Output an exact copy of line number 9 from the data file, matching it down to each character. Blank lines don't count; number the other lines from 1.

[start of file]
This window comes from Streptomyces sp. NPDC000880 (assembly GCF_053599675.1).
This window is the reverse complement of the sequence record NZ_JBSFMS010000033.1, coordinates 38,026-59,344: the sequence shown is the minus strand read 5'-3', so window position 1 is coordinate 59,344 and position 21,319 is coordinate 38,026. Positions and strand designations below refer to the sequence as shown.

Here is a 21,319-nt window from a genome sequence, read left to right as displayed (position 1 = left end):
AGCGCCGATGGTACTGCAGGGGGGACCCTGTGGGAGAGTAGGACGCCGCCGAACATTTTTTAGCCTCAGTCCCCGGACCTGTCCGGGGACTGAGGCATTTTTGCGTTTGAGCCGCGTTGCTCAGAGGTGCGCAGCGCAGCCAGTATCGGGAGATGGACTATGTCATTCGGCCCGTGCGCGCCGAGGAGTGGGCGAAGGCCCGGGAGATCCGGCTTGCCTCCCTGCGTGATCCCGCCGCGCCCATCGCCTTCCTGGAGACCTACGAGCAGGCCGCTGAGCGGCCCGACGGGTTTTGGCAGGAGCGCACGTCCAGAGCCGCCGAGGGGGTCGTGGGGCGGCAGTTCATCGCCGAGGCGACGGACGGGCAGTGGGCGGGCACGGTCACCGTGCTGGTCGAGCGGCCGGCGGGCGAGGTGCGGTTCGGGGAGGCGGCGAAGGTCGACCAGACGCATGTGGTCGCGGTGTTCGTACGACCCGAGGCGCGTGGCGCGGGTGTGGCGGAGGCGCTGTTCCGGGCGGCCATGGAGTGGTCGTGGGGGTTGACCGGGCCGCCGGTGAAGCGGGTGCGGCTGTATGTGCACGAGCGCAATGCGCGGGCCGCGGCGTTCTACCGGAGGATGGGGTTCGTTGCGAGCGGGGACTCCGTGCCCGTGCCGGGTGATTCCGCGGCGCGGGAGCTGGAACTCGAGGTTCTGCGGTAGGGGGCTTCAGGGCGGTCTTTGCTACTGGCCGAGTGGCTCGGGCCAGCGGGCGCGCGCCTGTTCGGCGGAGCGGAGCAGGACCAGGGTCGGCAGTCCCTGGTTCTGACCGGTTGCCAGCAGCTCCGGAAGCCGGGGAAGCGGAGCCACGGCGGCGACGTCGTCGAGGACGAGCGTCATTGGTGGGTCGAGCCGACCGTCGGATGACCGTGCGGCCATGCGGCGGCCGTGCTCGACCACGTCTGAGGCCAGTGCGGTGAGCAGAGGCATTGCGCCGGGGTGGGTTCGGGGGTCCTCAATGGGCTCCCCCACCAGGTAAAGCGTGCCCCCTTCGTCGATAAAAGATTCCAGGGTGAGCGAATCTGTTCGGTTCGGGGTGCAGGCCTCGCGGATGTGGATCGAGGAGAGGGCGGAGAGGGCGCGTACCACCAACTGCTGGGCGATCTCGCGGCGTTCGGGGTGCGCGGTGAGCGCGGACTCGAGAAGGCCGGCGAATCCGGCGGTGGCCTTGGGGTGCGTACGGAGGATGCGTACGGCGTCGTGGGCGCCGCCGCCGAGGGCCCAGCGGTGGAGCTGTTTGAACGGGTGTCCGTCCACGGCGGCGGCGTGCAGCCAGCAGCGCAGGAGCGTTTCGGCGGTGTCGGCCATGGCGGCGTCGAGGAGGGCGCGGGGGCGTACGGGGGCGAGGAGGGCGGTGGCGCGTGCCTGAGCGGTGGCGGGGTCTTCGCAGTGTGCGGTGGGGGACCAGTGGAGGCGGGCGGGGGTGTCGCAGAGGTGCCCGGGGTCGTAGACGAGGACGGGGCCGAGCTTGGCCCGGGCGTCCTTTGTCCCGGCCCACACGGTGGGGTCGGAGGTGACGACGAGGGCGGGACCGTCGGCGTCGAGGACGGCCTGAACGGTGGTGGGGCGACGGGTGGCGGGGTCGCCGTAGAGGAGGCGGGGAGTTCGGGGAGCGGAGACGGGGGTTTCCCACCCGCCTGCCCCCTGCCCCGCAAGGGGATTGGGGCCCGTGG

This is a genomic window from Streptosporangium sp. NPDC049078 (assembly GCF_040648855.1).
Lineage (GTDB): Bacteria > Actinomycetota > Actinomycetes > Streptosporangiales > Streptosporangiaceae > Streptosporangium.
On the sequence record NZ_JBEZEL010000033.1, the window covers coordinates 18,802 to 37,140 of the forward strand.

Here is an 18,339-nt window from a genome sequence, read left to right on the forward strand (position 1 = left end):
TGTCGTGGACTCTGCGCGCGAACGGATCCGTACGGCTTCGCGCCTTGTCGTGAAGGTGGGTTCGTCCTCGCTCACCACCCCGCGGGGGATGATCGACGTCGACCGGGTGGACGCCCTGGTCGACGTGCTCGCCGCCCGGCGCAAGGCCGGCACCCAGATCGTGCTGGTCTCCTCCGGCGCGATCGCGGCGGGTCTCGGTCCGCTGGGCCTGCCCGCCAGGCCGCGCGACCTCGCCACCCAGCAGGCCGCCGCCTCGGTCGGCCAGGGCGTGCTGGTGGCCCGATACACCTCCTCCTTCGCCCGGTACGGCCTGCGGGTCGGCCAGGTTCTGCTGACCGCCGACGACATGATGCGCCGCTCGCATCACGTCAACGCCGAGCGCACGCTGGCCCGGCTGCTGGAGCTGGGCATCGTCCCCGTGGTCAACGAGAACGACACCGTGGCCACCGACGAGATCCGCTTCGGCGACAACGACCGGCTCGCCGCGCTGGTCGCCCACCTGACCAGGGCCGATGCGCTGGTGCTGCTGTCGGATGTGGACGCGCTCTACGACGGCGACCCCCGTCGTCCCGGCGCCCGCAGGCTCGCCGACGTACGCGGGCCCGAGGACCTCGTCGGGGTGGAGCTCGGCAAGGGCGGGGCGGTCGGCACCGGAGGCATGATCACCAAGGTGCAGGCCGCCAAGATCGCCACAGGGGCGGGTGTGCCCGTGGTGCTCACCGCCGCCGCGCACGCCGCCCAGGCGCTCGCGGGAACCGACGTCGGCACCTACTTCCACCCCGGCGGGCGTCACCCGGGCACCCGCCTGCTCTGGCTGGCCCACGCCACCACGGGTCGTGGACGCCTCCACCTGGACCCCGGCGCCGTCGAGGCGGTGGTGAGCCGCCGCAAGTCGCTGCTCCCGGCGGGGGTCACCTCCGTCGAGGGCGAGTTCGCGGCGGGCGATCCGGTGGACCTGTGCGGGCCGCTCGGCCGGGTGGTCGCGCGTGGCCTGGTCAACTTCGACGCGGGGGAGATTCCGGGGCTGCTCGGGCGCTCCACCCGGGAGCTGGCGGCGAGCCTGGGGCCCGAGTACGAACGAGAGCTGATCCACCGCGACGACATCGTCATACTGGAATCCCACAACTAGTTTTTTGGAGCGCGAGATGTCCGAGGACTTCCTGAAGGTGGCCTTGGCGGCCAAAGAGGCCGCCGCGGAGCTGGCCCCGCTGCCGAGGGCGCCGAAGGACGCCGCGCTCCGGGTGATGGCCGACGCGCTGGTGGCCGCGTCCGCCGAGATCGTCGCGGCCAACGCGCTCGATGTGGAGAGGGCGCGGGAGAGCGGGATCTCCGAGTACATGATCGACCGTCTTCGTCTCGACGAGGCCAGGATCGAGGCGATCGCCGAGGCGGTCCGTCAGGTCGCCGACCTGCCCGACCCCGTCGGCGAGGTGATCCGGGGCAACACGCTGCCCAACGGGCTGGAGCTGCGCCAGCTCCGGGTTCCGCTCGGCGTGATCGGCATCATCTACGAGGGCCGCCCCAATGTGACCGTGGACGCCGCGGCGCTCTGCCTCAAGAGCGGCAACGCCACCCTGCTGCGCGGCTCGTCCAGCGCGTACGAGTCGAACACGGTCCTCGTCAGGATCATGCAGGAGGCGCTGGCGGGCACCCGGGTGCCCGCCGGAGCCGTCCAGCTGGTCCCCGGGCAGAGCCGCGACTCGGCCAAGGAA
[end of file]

TGTCGTGGACTCTGCGCGCGAACGGATCCGTACGGCTTCGCGCCTTGTCGTGAAGGTGGGTTCGTCCTCGCTCACCACCCCGCGGGGGATGATCGACGTCGACCGGGTGGACGCCCTGGTCGACGTGCTCGCCGCCCGGCGCAAGGCCGGCACCCAGATCGTGCTGGTCTCCTCCGGCGCGATCGCGGCGGGTCTCGGTCCGCTGGGCCTGCCCGCCAGGCCGCGCGACCTCGCCACCCAGCAGGCCGCCGCCTCGGTCGGCCAGGGCGTGCTGGTGGCCCGATACACCTCCTCCTTCGCCCGGTACGGCCTGCGGGTCGGCCAGGTTCTGCTGACCGCCGACGACATGATGCGCCGCTCGCATCACGTCAACGCCGAGCGCACGCTGGCCCGGCTGCTGGAGCTGGGCATCGTCCCCGTGGTCAACGAGAACGACACCGTGGCCACCGACGAGATCCGCTTCGGCGACAACGACCGGCTCGCCGCGCTGGTCGCCCACCTGACCAGGGCCGATGCGCTGGTGCTGCTGTCGGATGTGGACGCGCTCTACGACGGCGACCCCCGTCGTCCCGGCGCCCGCAGGCTCGCCGACGTACGCGGGCCCGAGGACCTCGTCGGGGTGGAGCTCGGCAAGGGCGGGGCGGTCGGCACCGGAGGCATGATCACCAAGGTGCAGGCCGCCAAGATCGCCACAGGGGCGGGTGTGCCCGTGGTGCTCACCGCCGCCGCGCACGCCGCCCAGGCGCTCGCGGGAACCGACGTCGGCACCTACTTCCACCCCGGCGGGCGTCACCCGGGCACCCGCCTGCTCTGGCTGGCCCACGCCACCACGGGTCGTGGACGCCTCCACCTGGACCCCGGCGCCGTCGAGGCGGTGGTGAGCCGCCGCAAGTCGCTGCTCCCGGCGGGGGTCACCTCCGTCGAGGGCGAGTTCGCGGCGGGCGATCCGGTGGACCTGTGCGGGCCGCTCGGCCGGGTGGTCGCGCGTGGCCTGGTCAACTTCGACGCGGGGGAGATTCCGGGGCTGCTCGGGCGCTCCACCCGGGAGCTGGCGGCGAGCCTGGGGCCCGAGTACGAACGAGAGCTGATCCACCGCGACGACATCGTCATACTGGAATCCCACAACTAGTTTTTTGGAGCGCGAGATGTCCGAGGACTTCCTGAAGGTGGCCTTGGCGGCCAAAGAGGCCGCCGCGGAGCTGGCCCCGCTGCCGAGGGCGCCGAAGGACGCCGCGCTCCGGGTGATGGCCGACGCGCTGGTGGCCGCGTCCGCCGAGATCGTCGCGGCCAACGCGCTCGATGTGGAGAGGGCGCGGGAGAGCGGGATCTCCGAGTACATGATCGACCGTCTTCGTCTCGACGAGGCCAGGATCGAGGCGATCGCCGAGGCGGTCCGTCAGGTCGCCGACCTGCCCGACCCCGTCGGCGAGGTGATCCGGGGCAACACGCTGCCCAACGGGCTGGAGCTGCGCCAGCTCCGGGTTCCGCTCGGCGTGATCGGCATCATCTACGAGGGCCGCCCCAATGTGACCGTGGACGCCGCGGCGCTCTGCCTCAAGAGCGGCAACGCCACCCTGCTGCGCGGCTCGTCCAGCGCGTACGAGTCGAACACGGTCCTCGTCAGGATCATGCAGGAGGCGCTGGCGGGCACCCGGGTGCCCGCCGGAGCCGTCCAGCTGGTCCCCGGGCAGAGCCGCGACTCGGCCAAGGAA